Can you see the flaws? (7 replies and 6 comments)
Hi Roger and David,
I just finished up shooting a short that I plan to use to show proof of concept. I would say it's a thriller about a charming and mysterious young man that is seemingly "american" but quite possibly a young James Bond. However, due to time restraints, and the DP and I having different styles of lighting/lens choice, can you notice the flaws? I applied lut which actually highlights some of them a bit more as opposed to raw ungraded. It was filmed on an Alexa 4:3 w/ cineovision anamorphic but to me a lot of the images aren't wide enough.
I can pick it apart. Is that something you do as well with your own work, or do you make sure to get it right on set, in post, in reshoots so at the end of the day you're confident with what you create? You both are extremely technical so I'm really mostly curious to know how you feel about your work after it's all said and done. Do you think "I should have?" or "I could have done it this way.." or "I shouldn't have put that light on, or I should have used higher wattage" etc.
You guys are on the biggest stage, how do you press print? Thanks both.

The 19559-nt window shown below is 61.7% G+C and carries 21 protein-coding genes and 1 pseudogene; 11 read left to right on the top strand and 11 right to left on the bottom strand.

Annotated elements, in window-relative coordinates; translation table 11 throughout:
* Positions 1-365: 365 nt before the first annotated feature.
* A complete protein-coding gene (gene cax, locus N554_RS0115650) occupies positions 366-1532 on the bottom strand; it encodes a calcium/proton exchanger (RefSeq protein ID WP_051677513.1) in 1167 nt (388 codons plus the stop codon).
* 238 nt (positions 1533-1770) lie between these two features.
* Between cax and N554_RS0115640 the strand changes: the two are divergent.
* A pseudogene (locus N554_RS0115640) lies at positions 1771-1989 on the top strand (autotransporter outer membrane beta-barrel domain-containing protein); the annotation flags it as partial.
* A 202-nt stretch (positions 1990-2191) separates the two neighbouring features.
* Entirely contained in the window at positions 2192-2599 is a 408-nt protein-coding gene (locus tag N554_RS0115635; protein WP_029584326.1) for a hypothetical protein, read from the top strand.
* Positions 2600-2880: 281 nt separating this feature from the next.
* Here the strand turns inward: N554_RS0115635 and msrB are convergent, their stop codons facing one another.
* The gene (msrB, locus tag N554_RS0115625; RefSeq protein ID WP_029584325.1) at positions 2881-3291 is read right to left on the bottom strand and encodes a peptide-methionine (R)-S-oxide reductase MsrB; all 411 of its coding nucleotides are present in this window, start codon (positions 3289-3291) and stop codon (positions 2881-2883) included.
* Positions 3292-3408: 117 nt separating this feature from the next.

It’s Roger’s forum so I’d either address a question to him or to everyone, I’m just part of the group here!
I’ll wait for Roger’s response, all I can say for now is that it is hard to judge whether there are flaws in your approach from three stills. And what seems like a technical mistake in the abstract can be exactly what is needed for a particular moment in a story.
Hi David, if I could edit it I would address it to everyone because I'm really loving the feedback and critiques. This forum and the members can somehow do it in a way where it's extremely welcoming! So lemme have it whenever you're ready. There's a vimeo link of the scene, but I can also add more stills.
I'm neither Roger or David, but from watching the clip on Vimeo I noticed a flicker in the background, and the the way you lit the dark side of the man's face in the video, I can see the rectangular pattern cutting across which seemed deeply artificial and not natural. I think the best lighting is invisible, but when you notice odd patterns on someone's face, or the light striking the women's eyes too low to her center, I found that a bit distracting and unnatural as well. That's simply what I noticed as a viewer.
We definitely noticed the flickering at the time. The DP was trying to change the shutter speed to rectify it. I think it's definitely distracting for people in the know, but I don't think it'll be much of an issue for others.
When it comes to lighting, when on set, we didn't apply any luts. Actually, I think it was rec709 if anything. That didn't really pick up any harsh lighting at the time. When I applied a lut in post, it definitely made things obvious. I believe when properly graded it should be okay, but I'm not quite sure as of yet. I'll post a finished copy when I get one